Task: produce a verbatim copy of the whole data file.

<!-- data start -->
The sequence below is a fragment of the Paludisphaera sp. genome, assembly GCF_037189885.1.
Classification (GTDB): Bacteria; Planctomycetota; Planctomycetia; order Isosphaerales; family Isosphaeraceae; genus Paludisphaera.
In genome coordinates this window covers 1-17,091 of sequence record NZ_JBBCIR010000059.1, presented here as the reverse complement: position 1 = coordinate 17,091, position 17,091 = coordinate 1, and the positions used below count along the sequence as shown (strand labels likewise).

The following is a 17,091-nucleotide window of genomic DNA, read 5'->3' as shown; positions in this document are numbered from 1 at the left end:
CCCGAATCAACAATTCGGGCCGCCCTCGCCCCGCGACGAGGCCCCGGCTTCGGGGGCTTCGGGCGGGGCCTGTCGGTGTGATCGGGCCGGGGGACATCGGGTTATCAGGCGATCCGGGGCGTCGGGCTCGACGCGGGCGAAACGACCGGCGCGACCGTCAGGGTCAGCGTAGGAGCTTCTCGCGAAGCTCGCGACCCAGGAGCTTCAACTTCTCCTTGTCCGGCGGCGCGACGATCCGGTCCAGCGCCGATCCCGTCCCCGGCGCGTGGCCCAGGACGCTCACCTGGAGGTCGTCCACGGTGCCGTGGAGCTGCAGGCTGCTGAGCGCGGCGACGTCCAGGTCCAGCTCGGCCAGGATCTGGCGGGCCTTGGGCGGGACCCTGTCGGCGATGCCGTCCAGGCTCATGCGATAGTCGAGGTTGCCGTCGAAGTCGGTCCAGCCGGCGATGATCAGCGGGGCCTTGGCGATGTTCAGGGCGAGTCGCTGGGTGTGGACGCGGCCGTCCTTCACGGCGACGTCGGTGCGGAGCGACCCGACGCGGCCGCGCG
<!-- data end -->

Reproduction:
The sequence below is a fragment of the Paludisphaera sp. genome, assembly GCF_037189885.1.
Classification (GTDB): Bacteria; Planctomycetota; Planctomycetia; order Isosphaerales; family Isosphaeraceae; genus Paludisphaera.
In genome coordinates this window covers 1-17,091 of sequence record NZ_JBBCIR010000059.1, presented here as the reverse complement: position 1 = coordinate 17,091, position 17,091 = coordinate 1, and the positions used below count along the sequence as shown (strand labels likewise).

The following is a 17,091-nucleotide window of genomic DNA, read 5'->3' as shown; positions in this document are numbered from 1 at the left end:
CCCGAATCAACAATTCGGGCCGCCCTCGCCCCGCGACGAGGCCCCGGCTTCGGGGGCTTCGGGCGGGGCCTGTCGGTGTGATCGGGCCGGGGGACATCGGGTTATCAGGCGATCCGGGGCGTCGGGCTCGACGCGGGCGAAACGACCGGCGCGACCGTCAGGGTCAGCGTAGGAGCTTCTCGCGAAGCTCGCGACCCAGGAGCTTCAACTTCTCCTTGTCCGGCGGCGCGACGATCCGGTCCAGCGCCGATCCCGTCCCCGGCGCGTGGCCCAGGACGCTCACCTGGAGGTCGTCCACGGTGCCGTGGAGCTGCAGGCTGCTGAGCGCGGCGACGTCCAGGTCCAGCTCGGCCAGGATCTGGCGGGCCTTGGGCGGGACCCTGTCGGCGATGCCGTCCAGGCTCATGCGATAGTCGAGGTTGCCGTCGAAGTCGGTCCAGCCGGCGATGATCAGCGGGGCCTTGGCGATGTTCAGGGCGAGTCGCTGGGTGTGGACGCGGCCGTCCTTCACGGCGACGTCGGTGCGGAGCGACCCGACGCGGCCGCGCG